Dr. Carson, a contributing editor of The Freeman, has written and taught extensively, specializing in American intellectual history. America in Gridlock, 1985-1995, the sixth volume in his Basic History of the United States, will be published later this year.
Near the close of this book, the author quotes John Marshall speaking to the House of Representatives shortly after Washington’s death as saying: “Our WASHINGTON is no more! the hero . . . lives now only in his own great actions, and in the hearts of an affectionate and afflicted people.” Richard Brookhiser is concerned that Washington no longer lives in our hearts and our affections. “He is in our textbooks and our wallets,” Brookhiser writes, “but not our hearts.” This book is an effort to correct that situation, not by “humanizing” him down to the Oprah level, say, but by drawing our conception up to the level of his remarkable achievements. In the main, he has done a good job of that.
This is not a full-fledged biography, but more nearly a series of essays on the general subject of George Washington. It focuses upon Washington’s career, his character, and his place in the minds and hearts of Americans. Some of his emphases I especially liked and some I had not heard or thought of before. For example, his liking for the theater had never been brought out to me before, nor that he subscribed to ten newspapers. Washington was strong, courageous, brave, a good listener, a leader, had great dignity, was conscious of doing the honorable thing, and a patriot.
Many of the events of his life I had known before reading this book but it was good to read of them again, told, as they are, with zest and flair. For instance, Brookhiser gives the account of how insistent Washington was on secrecy at the Constitutional Convention. Someone had dropped a copy of some resolutions being considered where outsiders could have taken it. Washington retrieved the copy, lectured the Convention on the necessity for secrecy, then threw the paper down on the table, and invited whoever owned it to take it. The delegate was apparently so in awe of Washington that he never dared to claim it.
It is good to emphasize, too, as Brookhiser does, that Washington was a man of ideas as well as of action. I remember how impressed I was when I noticed Washington’s library. He had nearly a thousand volumes—not in Jefferson’s league, but then whose was? Not only was he familiar with the well-traveled ideas of his time, he was given to asking those about him for their opinions and understanding, such as the need to restrain government lest it trample individual rights. He listened and learned much. There was a balance to his ideas that set him apart from most thinkers.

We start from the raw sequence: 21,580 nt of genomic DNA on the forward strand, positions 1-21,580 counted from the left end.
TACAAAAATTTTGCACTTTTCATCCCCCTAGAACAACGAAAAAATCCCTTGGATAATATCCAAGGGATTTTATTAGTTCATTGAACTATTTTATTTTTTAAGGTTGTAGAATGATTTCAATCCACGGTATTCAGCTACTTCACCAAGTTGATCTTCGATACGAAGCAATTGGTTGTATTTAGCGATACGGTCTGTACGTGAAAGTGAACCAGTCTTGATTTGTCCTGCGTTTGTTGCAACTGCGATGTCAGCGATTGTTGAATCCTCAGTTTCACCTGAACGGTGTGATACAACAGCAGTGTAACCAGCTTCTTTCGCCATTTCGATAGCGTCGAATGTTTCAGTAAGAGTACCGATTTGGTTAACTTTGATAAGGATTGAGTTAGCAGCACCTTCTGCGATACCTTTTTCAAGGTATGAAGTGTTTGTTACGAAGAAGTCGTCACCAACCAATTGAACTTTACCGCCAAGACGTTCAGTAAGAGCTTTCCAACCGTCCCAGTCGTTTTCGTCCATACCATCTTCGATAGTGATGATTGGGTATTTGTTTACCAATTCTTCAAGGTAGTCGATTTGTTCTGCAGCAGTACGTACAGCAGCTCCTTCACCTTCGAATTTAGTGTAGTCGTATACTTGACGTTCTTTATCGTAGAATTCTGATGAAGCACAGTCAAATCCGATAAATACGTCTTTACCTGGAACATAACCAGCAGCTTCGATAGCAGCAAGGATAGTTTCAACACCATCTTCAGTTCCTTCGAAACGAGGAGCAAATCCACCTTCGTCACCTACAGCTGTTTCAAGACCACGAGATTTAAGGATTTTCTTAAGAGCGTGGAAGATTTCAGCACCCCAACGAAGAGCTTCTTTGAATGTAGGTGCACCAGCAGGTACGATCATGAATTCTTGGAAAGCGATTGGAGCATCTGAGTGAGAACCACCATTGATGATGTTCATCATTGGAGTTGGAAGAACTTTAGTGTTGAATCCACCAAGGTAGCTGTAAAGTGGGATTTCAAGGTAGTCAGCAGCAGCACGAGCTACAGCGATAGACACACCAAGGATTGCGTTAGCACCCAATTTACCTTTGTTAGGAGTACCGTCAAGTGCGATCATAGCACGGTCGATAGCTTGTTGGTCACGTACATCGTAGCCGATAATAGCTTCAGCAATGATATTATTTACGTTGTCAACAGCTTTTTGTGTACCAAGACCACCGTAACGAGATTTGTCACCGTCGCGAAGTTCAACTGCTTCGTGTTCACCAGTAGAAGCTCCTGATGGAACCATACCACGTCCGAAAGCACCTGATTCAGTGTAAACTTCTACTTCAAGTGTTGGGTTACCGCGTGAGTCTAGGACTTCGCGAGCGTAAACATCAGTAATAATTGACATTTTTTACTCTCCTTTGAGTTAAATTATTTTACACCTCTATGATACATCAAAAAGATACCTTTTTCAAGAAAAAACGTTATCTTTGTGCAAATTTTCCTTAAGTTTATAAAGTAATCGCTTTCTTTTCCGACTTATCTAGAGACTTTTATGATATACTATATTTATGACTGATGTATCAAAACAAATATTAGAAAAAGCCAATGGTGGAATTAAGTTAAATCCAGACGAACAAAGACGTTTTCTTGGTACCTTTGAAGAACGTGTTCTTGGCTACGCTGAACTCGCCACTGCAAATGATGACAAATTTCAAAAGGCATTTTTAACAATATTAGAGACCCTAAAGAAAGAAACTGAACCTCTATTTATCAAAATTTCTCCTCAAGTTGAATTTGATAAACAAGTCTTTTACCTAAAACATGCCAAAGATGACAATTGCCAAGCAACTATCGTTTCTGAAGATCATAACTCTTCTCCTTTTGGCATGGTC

The weakest section of the book is the one dealing with “The Founding Father.” That Washington was father of his country is a metaphor which captures some of the truth and much of my feelings about the matter. He did indeed tenaciously lead the country through the war which effected our separation from Britain and independence of her. He chaired the Constitutional Convention that produced the document on which our union stands. And he piloted us safely through the perilous and tenuous early years of the Republic. But the metaphor will not bear close and extensive analysis; it falls from so much weight.
But the whole is a worthy testament to the greatness of Washington. Anyone who is inclined with so many in this misbegotten age to believe that Washington is just a dead white male who kept slaves should read of his principled refusal to sell any of his slaves “down the river,” and the provisions he made for freeing those who were able to earn their own keep, and providing a fund to take care of those too old or infirm to provide for themselves. He was a man of his time, as all of us tend to be even in ways of which we are not aware, but he was much better than many of his contemporaries.